In his seminal essay “The Work of Art in the Age of Mechanical Reproduction,” Benjamin argues that mechanical reproduction– and by association, commodification– eliminates the aura of the work of art. Coopting Walter Benjamin’s concept of ‘aura’ from the production of art to the environment of modern dating, we can notice a significant difference between traditional dating and online dating.

Online dating, as opposed to traditional dating, commodifies human relationships & the formation of human connections, consequently making the experience lose its aura. With the loss, or rather the absence, of an inexplicable aura in online dating and its commodified nature owing to gamification, online dating gets cloaked in superficiality.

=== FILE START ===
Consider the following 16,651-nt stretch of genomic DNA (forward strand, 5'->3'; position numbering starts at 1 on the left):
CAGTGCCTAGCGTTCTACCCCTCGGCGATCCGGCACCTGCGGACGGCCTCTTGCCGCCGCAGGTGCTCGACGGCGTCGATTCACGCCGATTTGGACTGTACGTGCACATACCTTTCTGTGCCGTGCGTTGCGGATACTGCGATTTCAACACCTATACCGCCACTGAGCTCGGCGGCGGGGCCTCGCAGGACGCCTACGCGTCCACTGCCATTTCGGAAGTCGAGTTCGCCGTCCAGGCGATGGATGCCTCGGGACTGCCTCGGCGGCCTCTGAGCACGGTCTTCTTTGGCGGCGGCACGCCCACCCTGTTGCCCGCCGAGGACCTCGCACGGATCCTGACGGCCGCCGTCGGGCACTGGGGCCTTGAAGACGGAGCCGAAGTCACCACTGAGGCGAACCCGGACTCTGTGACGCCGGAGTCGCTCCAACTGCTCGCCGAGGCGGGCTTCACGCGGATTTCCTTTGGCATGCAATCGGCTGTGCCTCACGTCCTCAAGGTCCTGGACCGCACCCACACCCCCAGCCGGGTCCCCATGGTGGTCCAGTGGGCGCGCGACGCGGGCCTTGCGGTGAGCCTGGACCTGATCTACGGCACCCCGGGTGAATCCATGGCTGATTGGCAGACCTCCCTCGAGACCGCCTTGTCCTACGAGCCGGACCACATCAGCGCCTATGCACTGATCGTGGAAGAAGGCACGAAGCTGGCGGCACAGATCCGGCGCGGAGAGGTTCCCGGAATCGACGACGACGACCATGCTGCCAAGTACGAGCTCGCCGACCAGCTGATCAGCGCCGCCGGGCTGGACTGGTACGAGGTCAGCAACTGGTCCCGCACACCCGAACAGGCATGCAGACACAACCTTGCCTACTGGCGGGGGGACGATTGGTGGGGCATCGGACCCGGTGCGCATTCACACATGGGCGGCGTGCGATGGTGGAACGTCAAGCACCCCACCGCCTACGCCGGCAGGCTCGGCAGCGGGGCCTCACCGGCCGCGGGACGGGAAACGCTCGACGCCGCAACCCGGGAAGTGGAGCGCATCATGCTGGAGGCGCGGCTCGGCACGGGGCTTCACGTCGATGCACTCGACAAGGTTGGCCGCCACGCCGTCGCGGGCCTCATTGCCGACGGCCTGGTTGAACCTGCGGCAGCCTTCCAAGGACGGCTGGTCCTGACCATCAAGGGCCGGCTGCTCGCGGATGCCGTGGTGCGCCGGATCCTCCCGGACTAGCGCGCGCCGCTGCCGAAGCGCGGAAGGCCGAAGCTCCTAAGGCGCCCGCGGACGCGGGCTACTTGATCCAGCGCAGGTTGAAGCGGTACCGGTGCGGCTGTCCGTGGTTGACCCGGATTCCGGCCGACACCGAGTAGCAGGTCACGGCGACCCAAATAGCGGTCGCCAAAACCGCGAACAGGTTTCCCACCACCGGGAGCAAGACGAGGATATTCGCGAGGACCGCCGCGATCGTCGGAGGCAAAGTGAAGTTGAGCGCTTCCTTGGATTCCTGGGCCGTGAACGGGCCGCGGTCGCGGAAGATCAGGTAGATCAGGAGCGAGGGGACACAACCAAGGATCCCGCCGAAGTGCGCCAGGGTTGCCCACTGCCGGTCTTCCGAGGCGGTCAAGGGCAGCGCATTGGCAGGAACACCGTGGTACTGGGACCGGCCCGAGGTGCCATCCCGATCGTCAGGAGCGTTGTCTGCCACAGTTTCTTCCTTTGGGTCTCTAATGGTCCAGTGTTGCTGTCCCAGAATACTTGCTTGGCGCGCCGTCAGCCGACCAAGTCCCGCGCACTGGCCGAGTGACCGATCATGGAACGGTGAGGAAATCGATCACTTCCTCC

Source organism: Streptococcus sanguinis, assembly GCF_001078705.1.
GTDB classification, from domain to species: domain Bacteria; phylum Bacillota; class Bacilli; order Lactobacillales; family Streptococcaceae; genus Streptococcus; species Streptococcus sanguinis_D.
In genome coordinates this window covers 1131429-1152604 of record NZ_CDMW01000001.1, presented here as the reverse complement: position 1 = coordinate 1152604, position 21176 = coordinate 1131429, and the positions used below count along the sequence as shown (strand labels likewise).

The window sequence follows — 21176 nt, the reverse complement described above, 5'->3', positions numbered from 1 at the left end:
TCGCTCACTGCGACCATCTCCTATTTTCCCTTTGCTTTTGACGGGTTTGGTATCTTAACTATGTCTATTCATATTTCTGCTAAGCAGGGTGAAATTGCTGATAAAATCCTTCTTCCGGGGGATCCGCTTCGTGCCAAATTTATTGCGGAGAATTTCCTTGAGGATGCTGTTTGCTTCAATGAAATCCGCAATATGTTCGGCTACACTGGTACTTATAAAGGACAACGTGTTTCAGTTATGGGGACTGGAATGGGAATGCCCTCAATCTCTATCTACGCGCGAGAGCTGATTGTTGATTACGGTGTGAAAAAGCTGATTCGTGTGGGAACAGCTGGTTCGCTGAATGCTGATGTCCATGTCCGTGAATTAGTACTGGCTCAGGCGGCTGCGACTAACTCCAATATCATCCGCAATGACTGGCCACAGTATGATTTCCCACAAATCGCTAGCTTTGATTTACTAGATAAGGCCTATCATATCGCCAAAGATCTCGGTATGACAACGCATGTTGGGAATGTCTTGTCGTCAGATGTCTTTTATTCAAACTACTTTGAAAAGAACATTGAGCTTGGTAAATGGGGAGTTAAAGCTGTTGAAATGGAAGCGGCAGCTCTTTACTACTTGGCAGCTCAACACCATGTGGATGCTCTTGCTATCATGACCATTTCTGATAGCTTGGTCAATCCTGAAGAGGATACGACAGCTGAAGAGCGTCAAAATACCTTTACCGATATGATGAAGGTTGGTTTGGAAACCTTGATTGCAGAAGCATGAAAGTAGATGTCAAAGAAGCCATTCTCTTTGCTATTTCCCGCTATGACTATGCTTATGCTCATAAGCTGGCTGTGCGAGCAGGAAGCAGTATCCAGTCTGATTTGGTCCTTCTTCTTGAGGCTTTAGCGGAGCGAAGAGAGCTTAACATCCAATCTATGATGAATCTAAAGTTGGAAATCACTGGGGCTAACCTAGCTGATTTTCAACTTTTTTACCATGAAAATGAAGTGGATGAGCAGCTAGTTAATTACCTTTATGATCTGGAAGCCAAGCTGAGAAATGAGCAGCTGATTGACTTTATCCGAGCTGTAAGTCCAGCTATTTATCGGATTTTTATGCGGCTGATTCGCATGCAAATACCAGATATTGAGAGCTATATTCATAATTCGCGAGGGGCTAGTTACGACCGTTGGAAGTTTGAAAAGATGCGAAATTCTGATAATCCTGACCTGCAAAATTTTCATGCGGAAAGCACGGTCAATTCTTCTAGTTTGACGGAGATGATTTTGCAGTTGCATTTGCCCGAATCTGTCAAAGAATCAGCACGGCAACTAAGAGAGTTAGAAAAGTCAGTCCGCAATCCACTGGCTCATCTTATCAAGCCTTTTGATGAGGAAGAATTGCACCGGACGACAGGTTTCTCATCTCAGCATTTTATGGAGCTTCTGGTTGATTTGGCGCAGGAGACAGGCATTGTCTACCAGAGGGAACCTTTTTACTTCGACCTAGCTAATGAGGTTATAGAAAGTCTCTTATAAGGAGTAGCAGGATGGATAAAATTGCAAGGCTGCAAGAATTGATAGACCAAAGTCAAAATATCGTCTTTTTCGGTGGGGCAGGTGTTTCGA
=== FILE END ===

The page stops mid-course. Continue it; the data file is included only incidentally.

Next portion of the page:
Almost all major dating platforms have a premium subscription that lets people have more swipes, more matches, and more visibility. Tinder has a massive $500 monthly fee for ‘Tinder Select,’ an exclusive subscription tier, which sends the message that sends the message that the right amount of money will put you on top of the dating game. Up-and-coming contemporary technology further affects the modern dating scene: Metaverse has enabled virtual dates that can be had over VR, and people are using ChatGPT to concoct messages for their matches.

The absence of aura is thus noticeable in many ways. Still, online dating remains as relevant as ever since Gen Z does not know another way to date and we can predict that it will only further solidify the default mode of making connections.

The most realistic solution perhaps to combat the aura-less field of gamified dating apps is to use it better rather than not use it at all. Experts suggest using dating apps intentionally, thoughtfully and in moderation to make better and more meaningful connections. 

Related Posts

Skip to content